If Olaf Scholz travels to Kyiv in June, possibly this Thursday and probably accompanied by Emanuel Macron and Mario Draghi, to meet Ukrainian President Volodymyr Zelenskiy there, then that could mean something good for Ukraine. Or not.

Because whoever travels here to Ukraine, this is the old west. None of the representatives of the old west have yet come up with the idea of ​​taking someone with them from the new west. From Europe’s point of view, the new west is the old east: the three Baltic states and Poland in particular.

The new west is doing things differently in Ukraine and Russia than the old west. The Old West was geared towards Russia, the largest country on earth, to whose natural resources it owes part of its prosperity. Not least because of this experience, the old West does not want to “humiliate” Russia today (Macron).

The new West, on the other hand, wants to humiliate Russia, also from experience: after all, it was once part of the empire that Putin is now claiming again as “Russian soil”. That is why the new West also assumes that by attacking Ukraine, Putin means this old East at the same time, which is what he actually said when he invoked Peter the Great.

The new west got to know Russia differently than the old west. What the Russian trade and détente policy partner was for the old West, the Soviet repressive apparatus was for the old East. A few years earlier, this apparatus of repression was also an apparatus of murder. The Soviet Empire meant – in the Hitler-Stalin pact – the end of Poland. A year later, the Russian Red Army robbed the Baltic of its statehood.

That’s why the trip of the three most important representatives of the old west for Ukraine does not have to mean only good news. Because this old West, contrary to all other statements, has a hard time (unlike the Americans, who have always had an unsentimental view of Russia) helping Ukraine with weapons or shouting a cheerful “Welcome to the European club” to the war victims .

For this hesitant purpose, Macron has devised a new Europe, one that precedes the actual European Union. Only upstream. Macron has glamorously sold this alternative to EU membership, as is his way, but in fact it would be a second-choice path for Ukraine – a demotion.

The CDU foreign politician Norbert Röttgen speaks of “abandoned aid” from Germany to the Ukraine. The “Spiegel” therefore calls the federal government “shirkers”. And the leading European Union politician, CSU member Manfred Weber, says that should Ukraine lose, Germany will be held responsible.

Ukraine is currently putting pressure on Scholz to bring tanks with him when he comes to Kyiv. They are now obviously ready to go at Rheinmetall too. In the war of attrition that is looming, Ukraine urgently needs this support on the artillery front. Russia is clearly superior here, says Zelensky.

But one scenario has to worry Ukraine in particular: what if “Minsk” repeats itself? So what if Putin’s Russians, out of breath, offer a truce after conquering the Donbass? And what if Ukraine then wants to continue fighting to take back these conquests, which is only possible if the West supplies weapons? Will the West then deliver – with the prospect of “peace”?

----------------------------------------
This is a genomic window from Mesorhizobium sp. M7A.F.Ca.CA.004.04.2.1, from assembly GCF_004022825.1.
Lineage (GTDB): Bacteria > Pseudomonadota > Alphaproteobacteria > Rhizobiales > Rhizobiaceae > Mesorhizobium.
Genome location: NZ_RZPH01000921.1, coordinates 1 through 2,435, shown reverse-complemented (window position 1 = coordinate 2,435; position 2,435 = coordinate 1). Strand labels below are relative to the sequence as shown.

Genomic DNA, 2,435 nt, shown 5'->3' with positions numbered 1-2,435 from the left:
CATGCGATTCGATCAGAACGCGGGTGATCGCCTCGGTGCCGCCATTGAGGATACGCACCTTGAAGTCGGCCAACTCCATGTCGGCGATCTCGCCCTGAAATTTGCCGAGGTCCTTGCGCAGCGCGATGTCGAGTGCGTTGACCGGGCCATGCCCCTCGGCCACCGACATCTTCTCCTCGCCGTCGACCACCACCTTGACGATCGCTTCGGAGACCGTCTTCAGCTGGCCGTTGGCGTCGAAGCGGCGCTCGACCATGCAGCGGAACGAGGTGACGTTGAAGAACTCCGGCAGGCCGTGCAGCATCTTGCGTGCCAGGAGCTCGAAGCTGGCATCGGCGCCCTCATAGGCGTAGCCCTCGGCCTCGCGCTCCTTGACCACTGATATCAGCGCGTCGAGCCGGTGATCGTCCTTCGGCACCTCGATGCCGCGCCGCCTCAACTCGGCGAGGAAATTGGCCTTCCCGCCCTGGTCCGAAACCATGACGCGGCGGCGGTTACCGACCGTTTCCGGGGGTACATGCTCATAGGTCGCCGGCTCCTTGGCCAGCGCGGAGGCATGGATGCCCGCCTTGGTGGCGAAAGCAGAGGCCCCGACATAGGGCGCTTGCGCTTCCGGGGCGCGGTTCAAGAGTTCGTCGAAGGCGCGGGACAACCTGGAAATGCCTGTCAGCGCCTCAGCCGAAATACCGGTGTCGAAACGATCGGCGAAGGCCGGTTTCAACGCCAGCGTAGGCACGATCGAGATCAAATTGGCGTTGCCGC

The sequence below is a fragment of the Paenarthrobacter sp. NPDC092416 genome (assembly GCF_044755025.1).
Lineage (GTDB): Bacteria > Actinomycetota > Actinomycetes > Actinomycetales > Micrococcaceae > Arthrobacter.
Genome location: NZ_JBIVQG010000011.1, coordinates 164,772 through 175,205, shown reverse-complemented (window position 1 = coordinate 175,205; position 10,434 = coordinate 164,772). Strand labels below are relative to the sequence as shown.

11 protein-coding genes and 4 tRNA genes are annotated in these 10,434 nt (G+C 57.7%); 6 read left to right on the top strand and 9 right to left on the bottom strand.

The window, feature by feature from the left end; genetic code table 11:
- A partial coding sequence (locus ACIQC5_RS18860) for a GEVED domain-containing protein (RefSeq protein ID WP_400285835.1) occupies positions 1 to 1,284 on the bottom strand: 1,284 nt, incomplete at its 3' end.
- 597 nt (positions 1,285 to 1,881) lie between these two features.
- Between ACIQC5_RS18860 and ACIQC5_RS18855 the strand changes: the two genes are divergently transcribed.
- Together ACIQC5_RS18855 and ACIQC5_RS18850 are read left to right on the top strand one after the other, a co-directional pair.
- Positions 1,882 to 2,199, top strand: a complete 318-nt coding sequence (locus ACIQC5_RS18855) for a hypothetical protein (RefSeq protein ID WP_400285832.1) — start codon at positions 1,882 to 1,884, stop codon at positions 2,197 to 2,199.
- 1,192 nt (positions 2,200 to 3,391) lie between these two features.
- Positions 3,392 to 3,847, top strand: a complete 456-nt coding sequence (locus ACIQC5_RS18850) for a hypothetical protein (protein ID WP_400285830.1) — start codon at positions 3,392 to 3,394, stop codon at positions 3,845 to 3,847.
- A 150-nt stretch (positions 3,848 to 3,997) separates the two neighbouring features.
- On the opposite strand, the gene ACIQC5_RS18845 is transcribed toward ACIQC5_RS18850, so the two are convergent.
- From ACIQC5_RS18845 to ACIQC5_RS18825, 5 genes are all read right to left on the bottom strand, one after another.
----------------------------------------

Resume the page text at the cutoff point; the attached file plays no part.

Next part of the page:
Green leader Omid Nouripour said a few days ago at Lanz: If Ukraine wants to keep fighting, we will stand by her. If Ukraine wants to negotiate, it wants to stand by it. For real? At this point it helps – once again – to look at the war aims.

Fighting on to take back what Putin grabbed means that Ukraine must win. But Scholz doesn’t say that. And Macron doesn’t say it either. And neither does Draghi. The three upcoming travelers are not saying Ukraine must win. The reason is obvious: they prefer negotiations.

Others, such as the US Secretary of Defense, say that Ukraine must “win”. Or the heads of government of the Baltic States. Or the Poles. In Germany, someone says that too: namely the leading representatives of a Jamaican coalition. Only one does not say it: the head of the traffic light coalition.

Just because it is now so often said that only negotiations can end this war: that is not true. A war ends when there is a victor and a vanquished. As a rule, a war is not over when one has not won and one has not lost. In history, the Scholz scenario is the exception.

World War I ended when Germany and Austria-Hungary lost it. Otherwise the dictated peace of Versailles would not have been possible.

The Second World War ended with the German surrender, which was logical after the complete defeat of Hitler’s troops.

The Vietnam War ended with the defeat of the Americans.

The first Afghan war ended with the defeat of the Russians, the second with the defeat of the West.

The alternative to a victory for Ukraine is a victory for Russia. It’s not that unlikely that the scenario of diplomatic doyen Henry Kissinger will come true, in other words: what does a few kilometers of Ukrainian land mean compared to peace? A victory for Putin would be a prerequisite for Kissinger’s “peace”.

That’s the core question that Scholz, Macron and Draghi have to clarify when they go to Zelensky: Do they share his war goal? Or do they consider peace with Putin to be possible, even urgent, given the looming war fatigue in their countries?

One more thing: the Greens say that Nouripour, the West, Germany, has recently severed its economic ties with Russia for years, if not forever. Die Welt reports that around half of the companies that withdrew from Russia under political pressure had return contracts.